India right now is in the middle of the most critical elections in its 67-year-old post-Independence history. That's because the frontrunner, Narendra Modi, is directly challenging the development paradigm that was bestowed on the country by its founder, Jawaharlal Nehru. Nehru was a Fabian Socialist who offered India democratic political rights — while sharply curtailing its economic freedoms.
Modi, a Hindu nationalist with a severe case of authoritarianism, has taken a hefty lead by effectively reversing this formula and vowing not to let India's messy democracy stand in the way of economic liberalization to generate growth and jobs, I note in Foreign Policy today.
Modi is a sham free marketer who has offered no clear policy agenda for economic reforms. But he has still earned a cult following by forging a rhetoric that gives voice to the soaring economic aspirations of Indians
. As I point out:
This is in stark contrast to the ruling Congress Party, which has been controlled by the Nehru dynasty since its inception.
It has taken inspiration from the National Advisory Council that Sonia Gandhi, the Congress Party head and the Italian widow of former Prime Minister Rajiv Gandhi, has stacked with like-minded NGO activists (essentially community organizers) and leftist intellectuals. Most of them oppose India's turn to "neoliberalism" and privatization and believe that the old recipe of "social spending" and industry mandates is the answer to poverty. Congress has followed this advice with a vengeance for the last 10 years, granting massive new entitlements for subsidized grains in the name of "food security" to 67 percent of the population, and guaranteeing a minimum income to all rural families. It also implemented the Right to Education Act that requires private schools to set aside 25 percent of their seats for the poor and lower castes.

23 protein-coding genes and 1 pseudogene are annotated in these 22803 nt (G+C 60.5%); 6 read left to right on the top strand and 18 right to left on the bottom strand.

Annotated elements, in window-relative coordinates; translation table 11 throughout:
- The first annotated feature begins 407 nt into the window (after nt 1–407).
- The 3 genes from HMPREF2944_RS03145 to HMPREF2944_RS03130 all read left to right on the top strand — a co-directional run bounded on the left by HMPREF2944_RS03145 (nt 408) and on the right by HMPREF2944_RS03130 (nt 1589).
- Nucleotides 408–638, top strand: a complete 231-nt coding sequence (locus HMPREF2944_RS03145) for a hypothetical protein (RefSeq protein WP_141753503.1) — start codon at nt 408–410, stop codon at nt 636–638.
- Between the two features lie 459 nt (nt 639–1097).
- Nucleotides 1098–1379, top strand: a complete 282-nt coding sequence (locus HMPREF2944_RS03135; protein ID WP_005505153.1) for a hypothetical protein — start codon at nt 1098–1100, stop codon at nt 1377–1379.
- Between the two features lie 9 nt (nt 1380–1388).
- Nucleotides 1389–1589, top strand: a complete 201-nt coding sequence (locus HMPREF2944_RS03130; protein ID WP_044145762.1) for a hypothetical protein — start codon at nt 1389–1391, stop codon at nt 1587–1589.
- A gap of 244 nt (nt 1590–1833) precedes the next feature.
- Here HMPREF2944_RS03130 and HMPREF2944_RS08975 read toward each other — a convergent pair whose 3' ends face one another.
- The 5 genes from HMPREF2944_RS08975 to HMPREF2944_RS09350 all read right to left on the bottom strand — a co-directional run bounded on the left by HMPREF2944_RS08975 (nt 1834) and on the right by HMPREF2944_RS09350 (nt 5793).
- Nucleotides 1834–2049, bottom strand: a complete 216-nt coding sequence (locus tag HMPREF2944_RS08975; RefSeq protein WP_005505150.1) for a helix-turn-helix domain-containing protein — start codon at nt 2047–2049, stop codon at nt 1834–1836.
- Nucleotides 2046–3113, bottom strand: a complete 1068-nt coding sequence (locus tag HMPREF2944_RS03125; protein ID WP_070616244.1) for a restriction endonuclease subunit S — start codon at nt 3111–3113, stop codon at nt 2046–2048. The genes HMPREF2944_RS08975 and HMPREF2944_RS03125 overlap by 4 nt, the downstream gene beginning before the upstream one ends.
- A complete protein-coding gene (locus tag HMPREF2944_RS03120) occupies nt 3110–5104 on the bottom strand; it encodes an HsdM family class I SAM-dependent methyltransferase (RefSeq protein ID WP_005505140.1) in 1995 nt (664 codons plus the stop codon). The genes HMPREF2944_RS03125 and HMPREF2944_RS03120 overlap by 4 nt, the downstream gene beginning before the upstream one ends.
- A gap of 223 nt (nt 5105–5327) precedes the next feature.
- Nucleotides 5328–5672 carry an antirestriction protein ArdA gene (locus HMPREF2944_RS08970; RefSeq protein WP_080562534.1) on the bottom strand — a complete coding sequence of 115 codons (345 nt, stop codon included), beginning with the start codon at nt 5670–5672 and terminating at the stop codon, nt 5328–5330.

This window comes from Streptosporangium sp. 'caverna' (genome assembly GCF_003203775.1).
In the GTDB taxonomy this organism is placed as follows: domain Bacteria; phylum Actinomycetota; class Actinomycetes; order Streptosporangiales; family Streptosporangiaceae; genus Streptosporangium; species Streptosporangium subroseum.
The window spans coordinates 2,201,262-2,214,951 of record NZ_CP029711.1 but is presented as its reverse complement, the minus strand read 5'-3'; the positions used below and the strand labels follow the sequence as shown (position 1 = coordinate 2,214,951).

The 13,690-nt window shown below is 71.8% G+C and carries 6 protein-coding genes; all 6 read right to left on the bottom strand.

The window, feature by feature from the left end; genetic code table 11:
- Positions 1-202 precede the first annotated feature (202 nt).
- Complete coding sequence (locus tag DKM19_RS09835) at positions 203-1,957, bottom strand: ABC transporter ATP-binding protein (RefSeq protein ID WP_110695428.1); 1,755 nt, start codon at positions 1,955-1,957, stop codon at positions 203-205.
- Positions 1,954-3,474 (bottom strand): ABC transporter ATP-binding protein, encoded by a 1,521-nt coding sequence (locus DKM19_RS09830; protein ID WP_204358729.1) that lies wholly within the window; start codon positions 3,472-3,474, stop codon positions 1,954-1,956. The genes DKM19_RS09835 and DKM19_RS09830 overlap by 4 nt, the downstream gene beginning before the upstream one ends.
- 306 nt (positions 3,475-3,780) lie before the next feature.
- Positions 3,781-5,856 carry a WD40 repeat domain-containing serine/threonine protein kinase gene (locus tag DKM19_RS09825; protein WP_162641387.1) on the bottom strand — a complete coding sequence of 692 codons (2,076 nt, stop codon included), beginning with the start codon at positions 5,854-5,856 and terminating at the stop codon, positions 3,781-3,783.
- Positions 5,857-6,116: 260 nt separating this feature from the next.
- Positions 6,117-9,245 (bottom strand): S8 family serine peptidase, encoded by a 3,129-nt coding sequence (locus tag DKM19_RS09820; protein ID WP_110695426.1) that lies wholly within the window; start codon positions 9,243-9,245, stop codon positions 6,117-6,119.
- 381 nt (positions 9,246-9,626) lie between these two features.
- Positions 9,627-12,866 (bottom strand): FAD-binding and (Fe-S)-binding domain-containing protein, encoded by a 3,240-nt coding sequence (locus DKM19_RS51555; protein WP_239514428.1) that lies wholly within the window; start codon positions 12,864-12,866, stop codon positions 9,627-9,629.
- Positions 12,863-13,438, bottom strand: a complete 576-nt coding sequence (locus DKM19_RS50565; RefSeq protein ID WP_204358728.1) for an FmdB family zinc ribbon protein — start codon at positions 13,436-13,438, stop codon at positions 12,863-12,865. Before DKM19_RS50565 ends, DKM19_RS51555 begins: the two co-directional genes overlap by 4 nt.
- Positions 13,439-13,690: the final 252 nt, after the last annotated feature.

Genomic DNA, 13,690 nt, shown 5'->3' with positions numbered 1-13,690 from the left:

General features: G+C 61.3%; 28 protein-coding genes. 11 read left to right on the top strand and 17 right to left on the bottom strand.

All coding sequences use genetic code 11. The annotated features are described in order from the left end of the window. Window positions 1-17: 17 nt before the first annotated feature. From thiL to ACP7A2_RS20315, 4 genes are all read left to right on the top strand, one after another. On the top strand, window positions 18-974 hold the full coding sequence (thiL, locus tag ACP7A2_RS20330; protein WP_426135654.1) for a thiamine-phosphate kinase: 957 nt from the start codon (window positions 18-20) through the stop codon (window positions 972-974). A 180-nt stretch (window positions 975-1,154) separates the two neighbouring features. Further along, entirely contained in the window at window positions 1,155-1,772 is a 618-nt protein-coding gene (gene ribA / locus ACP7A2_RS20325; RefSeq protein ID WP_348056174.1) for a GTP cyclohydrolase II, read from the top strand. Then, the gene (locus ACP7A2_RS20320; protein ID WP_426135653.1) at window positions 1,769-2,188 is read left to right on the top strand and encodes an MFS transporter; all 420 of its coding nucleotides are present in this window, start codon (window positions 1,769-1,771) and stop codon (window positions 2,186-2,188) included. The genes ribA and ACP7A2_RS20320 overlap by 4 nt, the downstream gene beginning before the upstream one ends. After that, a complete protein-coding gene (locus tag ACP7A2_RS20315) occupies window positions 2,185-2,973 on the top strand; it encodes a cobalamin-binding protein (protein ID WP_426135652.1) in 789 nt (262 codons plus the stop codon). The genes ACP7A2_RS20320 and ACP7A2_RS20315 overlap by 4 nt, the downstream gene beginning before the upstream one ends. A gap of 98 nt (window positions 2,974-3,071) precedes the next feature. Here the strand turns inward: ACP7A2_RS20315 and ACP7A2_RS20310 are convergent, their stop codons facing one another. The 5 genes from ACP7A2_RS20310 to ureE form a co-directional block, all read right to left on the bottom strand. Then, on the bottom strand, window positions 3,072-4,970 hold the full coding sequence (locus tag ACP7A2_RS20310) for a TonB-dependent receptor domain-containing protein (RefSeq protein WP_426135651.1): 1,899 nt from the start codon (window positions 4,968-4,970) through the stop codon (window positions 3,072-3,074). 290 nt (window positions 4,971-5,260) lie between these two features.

Rahul Gandhi, Sonia's blunderbuss son who is Congress's undeclared candidate for prime minister, has made such "rights," rather than reform, the cornerstone of his campaign. In the past, this would have generated a voting bonanza. Not this time. A recent Pew Research poll found that 70 percent Indians are dissatisfied with the direction of the country. And with good reason. Such schemes won't even offset the double-digit inflation that has been playing havoc with household budgets. More importantly, they betray a complete tin ear, offering a mere subsistence existence when, thanks to the brief experience of real growth, people want something approaching dignified living…
That Indians seem ready to risk political repression for vague promises of an economic transformation shows just how desperate they are to improve their living standards. This suggests that Nobel laureate Milton Friedman was right that political freedom requires a foundation of wealth that only economic freedom can generate. (The Heritage Foundation ranks India 120th among 165 countries in its economic freedom index, putting it in the group of "mostly unfree" countries.) Political liberties are a luxury that people care about more when they have fuller bellies. Richer people also have more means of resistance and become costlier to oppress.
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